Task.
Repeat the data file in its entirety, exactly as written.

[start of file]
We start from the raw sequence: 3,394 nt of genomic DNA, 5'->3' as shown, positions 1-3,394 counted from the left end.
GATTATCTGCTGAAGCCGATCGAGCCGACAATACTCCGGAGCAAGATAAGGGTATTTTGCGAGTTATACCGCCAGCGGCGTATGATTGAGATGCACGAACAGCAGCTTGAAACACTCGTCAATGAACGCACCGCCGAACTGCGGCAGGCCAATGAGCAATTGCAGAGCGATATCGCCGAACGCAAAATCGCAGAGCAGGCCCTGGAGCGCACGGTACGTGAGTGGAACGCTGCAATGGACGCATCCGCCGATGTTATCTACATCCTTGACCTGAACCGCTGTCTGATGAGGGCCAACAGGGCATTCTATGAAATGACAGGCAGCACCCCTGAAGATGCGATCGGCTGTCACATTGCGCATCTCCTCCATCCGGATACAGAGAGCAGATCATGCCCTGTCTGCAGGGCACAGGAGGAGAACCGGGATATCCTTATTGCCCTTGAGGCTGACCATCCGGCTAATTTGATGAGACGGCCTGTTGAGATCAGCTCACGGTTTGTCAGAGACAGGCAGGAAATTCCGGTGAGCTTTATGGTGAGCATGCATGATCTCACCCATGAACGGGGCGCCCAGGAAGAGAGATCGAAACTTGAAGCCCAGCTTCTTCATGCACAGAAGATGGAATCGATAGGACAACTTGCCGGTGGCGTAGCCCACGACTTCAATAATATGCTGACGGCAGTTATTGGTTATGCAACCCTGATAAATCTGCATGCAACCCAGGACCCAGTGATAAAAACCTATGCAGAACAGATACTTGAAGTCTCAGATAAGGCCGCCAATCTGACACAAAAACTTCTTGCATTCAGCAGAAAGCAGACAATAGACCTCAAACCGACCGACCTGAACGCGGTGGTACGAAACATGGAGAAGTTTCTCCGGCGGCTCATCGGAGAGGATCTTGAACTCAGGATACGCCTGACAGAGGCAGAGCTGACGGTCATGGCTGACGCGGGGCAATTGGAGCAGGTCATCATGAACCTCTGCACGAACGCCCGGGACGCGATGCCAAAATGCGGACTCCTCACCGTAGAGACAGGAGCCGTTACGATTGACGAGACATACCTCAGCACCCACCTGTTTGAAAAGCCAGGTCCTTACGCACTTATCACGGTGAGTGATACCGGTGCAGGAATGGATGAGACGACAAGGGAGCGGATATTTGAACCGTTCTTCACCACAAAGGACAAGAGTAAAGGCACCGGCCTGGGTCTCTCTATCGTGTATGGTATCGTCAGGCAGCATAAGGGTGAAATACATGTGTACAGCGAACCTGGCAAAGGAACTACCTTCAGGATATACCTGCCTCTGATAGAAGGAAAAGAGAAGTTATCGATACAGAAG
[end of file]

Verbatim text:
We start from the raw sequence: 3,394 nt of genomic DNA, 5'->3' as shown, positions 1-3,394 counted from the left end.
GATTATCTGCTGAAGCCGATCGAGCCGACAATACTCCGGAGCAAGATAAGGGTATTTTGCGAGTTATACCGCCAGCGGCGTATGATTGAGATGCACGAACAGCAGCTTGAAACACTCGTCAATGAACGCACCGCCGAACTGCGGCAGGCCAATGAGCAATTGCAGAGCGATATCGCCGAACGCAAAATCGCAGAGCAGGCCCTGGAGCGCACGGTACGTGAGTGGAACGCTGCAATGGACGCATCCGCCGATGTTATCTACATCCTTGACCTGAACCGCTGTCTGATGAGGGCCAACAGGGCATTCTATGAAATGACAGGCAGCACCCCTGAAGATGCGATCGGCTGTCACATTGCGCATCTCCTCCATCCGGATACAGAGAGCAGATCATGCCCTGTCTGCAGGGCACAGGAGGAGAACCGGGATATCCTTATTGCCCTTGAGGCTGACCATCCGGCTAATTTGATGAGACGGCCTGTTGAGATCAGCTCACGGTTTGTCAGAGACAGGCAGGAAATTCCGGTGAGCTTTATGGTGAGCATGCATGATCTCACCCATGAACGGGGCGCCCAGGAAGAGAGATCGAAACTTGAAGCCCAGCTTCTTCATGCACAGAAGATGGAATCGATAGGACAACTTGCCGGTGGCGTAGCCCACGACTTCAATAATATGCTGACGGCAGTTATTGGTTATGCAACCCTGATAAATCTGCATGCAACCCAGGACCCAGTGATAAAAACCTATGCAGAACAGATACTTGAAGTCTCAGATAAGGCCGCCAATCTGACACAAAAACTTCTTGCATTCAGCAGAAAGCAGACAATAGACCTCAAACCGACCGACCTGAACGCGGTGGTACGAAACATGGAGAAGTTTCTCCGGCGGCTCATCGGAGAGGATCTTGAACTCAGGATACGCCTGACAGAGGCAGAGCTGACGGTCATGGCTGACGCGGGGCAATTGGAGCAGGTCATCATGAACCTCTGCACGAACGCCCGGGACGCGATGCCAAAATGCGGACTCCTCACCGTAGAGACAGGAGCCGTTACGATTGACGAGACATACCTCAGCACCCACCTGTTTGAAAAGCCAGGTCCTTACGCACTTATCACGGTGAGTGATACCGGTGCAGGAATGGATGAGACGACAAGGGAGCGGATATTTGAACCGTTCTTCACCACAAAGGACAAGAGTAAAGGCACCGGCCTGGGTCTCTCTATCGTGTATGGTATCGTCAGGCAGCATAAGGGTGAAATACATGTGTACAGCGAACCTGGCAAAGGAACTACCTTCAGGATATACCTGCCTCTGATAGAAGGAAAAGAGAAGTTATCGATACAGAAG